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Nurses’ union concerned at A&E take-up of Ennis day beds


BETWEEN 10 and 12 beds earmarked for elective day surgery at the Mid-Western Regional Hospital Ennis have been taken over by accident and emergency in-patients, a nursing union claimed this week.
Concern about the lack of acute beds in the region to cope with the seasonal surgery in winter illness has been expressed by the Irish Nurses’ and Midwives’ Organisation (INMO).
The number of acute in-patient beds at the Ennis hospital has been reduced to just 55 and the union is now concerned that the potential for increased diagnostic procedures will be hampered if day beds are regularly used by A&E patients.
As nurses in the Mid-Western Regional Hospital, Limerick continue their work-to-rule over alleged overcrowding, for the last three weeks, there has been renewed concern about the lack of additional resources provided to cope with the lack of night time casualty cover in Nenagh and Ennis hospitals.
The INMO noted the impact of overcrowding in Limerick hospital and its effect on other hospitals in the region.
INMO representative, Mary Fogarty confirmed the union had a productive meeting with the HSE recently where it put forward a number of proposals to try and resolve this issue.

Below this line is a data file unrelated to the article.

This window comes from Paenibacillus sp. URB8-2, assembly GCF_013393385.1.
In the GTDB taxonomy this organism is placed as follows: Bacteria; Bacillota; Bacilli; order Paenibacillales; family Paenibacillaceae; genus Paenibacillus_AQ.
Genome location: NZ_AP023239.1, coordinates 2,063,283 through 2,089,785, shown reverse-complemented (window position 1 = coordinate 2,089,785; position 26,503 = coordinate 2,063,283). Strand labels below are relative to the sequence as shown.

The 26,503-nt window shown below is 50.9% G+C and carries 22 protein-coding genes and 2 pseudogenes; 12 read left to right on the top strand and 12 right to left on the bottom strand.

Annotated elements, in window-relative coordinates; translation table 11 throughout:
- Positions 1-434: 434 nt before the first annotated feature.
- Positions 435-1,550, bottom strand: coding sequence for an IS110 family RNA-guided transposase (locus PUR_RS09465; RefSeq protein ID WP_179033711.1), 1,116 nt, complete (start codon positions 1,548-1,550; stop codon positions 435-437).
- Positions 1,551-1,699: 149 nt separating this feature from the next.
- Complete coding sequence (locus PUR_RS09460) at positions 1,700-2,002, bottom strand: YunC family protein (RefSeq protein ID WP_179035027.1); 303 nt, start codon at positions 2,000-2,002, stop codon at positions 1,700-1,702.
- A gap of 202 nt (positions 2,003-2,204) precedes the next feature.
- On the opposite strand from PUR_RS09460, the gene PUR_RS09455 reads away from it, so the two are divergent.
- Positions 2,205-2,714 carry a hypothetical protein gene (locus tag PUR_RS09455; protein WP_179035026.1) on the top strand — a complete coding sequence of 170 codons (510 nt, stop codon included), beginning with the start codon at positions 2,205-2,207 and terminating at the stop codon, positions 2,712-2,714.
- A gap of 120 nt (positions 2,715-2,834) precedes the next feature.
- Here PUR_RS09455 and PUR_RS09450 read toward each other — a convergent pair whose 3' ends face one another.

It was agreed that the HSE would revert back to the unions on February 17 with a plan for implementing a number of proposals. She said that bureaucracy surrounding the implementation of the Fair Deal at national level is delaying the discharge of a number of patients into private nursing homes.
However, she claimed that the biggest issue is the alleged delay in the discharge of patients from acute hospitals in the region to other step-down facilities.
She proposed that a system had to be introduced to prioritise trauma patients when it came to getting a bed ahead of medical patients who were not as ill. She claimed the Teamwork Report identified a number of improvements and that investment in new facilities should have been carried out before 24-hour accident and emergency services were removed from Ennis and Nenagh, which didn’t happen.
The HSE has previously stated that new arrangements introduced by management to deal with the surge in admissions at Limerick hospital have been working well and resulted in a 54% reduction in the number of patients waiting unnecessarily in the emergency department before they get to an in-patient bed.
The HSE pointed out that management at the hospital are committed to working with all stakeholders, including the various unions, to address the inefficient practices, many of which have been identified, giving rise to a situation where each day, about 44 beds are occupied by patients who should be discharged. The authority hadn’t responded to the INMO’s latest claims at the time of going to press.

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